Participations are clearly a key element in any strategy to combine resources. In addition, websites like Lending Club are radically changing underwriting models. Increasingly, if banks and credit unions aren’t willing to provide uncollateralized loans, there is someone on the Internet who will. Of course, these raise huge compliance issues, most notably indirect lending doesn’t absolve a bank or a credit union from assessing the quality of a loan in which it participates. In addition, with credit unions, such loans can raise membership issues as well.
Still something needs to be done quickly. The WSJ points out that in 1994, banks and thrifts with less than $10 billion in assets held about 69% of U.S. consumer loans; that number has dropped to 9% as of 2014.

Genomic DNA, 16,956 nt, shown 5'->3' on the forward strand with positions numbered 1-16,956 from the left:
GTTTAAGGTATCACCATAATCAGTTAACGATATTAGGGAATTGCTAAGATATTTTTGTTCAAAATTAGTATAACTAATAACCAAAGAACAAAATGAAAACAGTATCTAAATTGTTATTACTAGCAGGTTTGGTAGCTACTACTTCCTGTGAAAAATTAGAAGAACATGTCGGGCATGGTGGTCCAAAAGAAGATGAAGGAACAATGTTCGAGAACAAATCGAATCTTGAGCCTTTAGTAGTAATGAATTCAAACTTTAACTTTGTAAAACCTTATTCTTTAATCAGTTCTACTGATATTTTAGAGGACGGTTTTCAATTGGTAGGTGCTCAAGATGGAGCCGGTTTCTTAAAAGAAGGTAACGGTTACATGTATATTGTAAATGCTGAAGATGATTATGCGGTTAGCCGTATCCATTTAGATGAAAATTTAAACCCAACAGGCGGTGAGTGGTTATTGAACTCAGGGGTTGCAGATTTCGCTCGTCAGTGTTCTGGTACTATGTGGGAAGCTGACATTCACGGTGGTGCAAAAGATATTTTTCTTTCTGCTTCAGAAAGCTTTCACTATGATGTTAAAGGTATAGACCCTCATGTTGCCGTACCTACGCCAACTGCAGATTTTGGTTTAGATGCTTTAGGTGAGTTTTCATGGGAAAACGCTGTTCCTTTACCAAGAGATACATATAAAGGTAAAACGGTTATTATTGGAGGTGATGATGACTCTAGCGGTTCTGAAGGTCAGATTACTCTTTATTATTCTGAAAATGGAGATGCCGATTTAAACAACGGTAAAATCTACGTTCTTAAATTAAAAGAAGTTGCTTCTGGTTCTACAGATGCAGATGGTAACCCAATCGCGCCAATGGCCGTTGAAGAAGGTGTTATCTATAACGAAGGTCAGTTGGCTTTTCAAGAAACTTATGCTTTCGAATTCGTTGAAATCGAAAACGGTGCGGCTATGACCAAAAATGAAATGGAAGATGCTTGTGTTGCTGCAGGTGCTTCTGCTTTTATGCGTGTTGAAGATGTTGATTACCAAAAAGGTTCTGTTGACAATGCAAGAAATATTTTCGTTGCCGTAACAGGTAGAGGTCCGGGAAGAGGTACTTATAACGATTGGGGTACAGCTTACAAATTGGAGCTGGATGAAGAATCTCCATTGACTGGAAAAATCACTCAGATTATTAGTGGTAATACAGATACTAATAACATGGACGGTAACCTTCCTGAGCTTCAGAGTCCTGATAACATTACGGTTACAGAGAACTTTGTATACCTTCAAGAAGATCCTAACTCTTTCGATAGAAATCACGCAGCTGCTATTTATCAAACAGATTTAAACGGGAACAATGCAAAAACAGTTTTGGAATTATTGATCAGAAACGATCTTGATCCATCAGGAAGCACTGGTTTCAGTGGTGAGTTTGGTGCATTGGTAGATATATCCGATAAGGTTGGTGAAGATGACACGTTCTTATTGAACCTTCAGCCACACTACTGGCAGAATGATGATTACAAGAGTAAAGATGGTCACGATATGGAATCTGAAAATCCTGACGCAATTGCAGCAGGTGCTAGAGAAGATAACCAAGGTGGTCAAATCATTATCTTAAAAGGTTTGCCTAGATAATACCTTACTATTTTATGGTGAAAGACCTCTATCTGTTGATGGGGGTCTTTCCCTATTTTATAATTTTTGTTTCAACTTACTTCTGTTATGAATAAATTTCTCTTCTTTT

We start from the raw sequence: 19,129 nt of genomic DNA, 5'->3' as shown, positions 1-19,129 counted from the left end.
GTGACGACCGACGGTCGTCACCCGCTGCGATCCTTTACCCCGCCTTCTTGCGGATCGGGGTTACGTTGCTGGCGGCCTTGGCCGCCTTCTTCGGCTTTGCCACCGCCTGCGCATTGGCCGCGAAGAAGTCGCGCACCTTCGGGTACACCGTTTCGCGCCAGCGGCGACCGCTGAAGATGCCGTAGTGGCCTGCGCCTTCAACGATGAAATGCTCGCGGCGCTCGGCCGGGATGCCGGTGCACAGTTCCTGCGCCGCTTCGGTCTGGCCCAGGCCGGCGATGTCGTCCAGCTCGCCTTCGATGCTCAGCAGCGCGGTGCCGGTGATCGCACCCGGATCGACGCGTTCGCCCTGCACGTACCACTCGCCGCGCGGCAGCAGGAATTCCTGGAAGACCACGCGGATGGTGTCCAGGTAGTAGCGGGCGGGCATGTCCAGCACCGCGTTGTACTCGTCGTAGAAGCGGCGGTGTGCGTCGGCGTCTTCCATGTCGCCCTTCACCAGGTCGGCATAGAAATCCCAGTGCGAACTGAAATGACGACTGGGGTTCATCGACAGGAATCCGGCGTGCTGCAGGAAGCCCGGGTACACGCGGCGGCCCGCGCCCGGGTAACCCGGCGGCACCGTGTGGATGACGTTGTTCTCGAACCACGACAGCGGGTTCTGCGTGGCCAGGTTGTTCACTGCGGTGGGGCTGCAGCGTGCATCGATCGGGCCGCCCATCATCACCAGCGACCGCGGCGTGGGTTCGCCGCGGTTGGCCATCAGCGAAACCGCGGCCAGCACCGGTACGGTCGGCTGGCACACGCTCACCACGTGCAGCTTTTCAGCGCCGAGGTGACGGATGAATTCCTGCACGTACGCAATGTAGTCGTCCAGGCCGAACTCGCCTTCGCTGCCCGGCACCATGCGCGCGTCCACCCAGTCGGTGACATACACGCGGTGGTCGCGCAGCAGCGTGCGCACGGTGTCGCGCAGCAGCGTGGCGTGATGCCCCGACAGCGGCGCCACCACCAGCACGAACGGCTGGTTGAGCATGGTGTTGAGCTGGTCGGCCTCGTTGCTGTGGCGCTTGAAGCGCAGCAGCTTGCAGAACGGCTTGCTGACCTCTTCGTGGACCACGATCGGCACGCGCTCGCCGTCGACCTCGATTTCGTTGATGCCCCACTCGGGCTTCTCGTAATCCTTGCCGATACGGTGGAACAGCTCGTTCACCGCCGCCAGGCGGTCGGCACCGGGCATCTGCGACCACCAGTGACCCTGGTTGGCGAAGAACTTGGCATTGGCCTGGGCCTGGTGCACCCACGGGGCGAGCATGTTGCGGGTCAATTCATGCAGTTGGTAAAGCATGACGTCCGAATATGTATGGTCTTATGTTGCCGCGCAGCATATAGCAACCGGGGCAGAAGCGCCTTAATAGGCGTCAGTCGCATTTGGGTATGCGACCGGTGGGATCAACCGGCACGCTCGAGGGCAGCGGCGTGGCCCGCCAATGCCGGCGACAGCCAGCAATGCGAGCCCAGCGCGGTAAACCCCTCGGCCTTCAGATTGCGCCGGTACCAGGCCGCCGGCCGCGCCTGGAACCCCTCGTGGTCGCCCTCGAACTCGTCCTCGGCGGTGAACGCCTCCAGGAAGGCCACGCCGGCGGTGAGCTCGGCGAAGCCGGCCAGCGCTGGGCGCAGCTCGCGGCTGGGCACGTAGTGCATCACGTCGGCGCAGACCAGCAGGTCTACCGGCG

Last, But Not Least
I have advocated in this blog space for NCUA to provide live broadcasts of its board meetings. After all, for those of us who track regulations for a living, real time information about where the board members stand is a helpful indicator of what to expect in the future. Therefore, I want to give a belated thumbs up to the agency for announcing last week that starting with its February 19th board meeting, it will begin broadcasting these get-togethers live. Watch out C-SPAN.
Now that the blog’s done, I am going to have to tackle all that snow in my driveway. Amazingly, the snow didn’t magically disappear between the time I went to bed and got up. . .it’s days like this that I wonder why I live in the Northeast.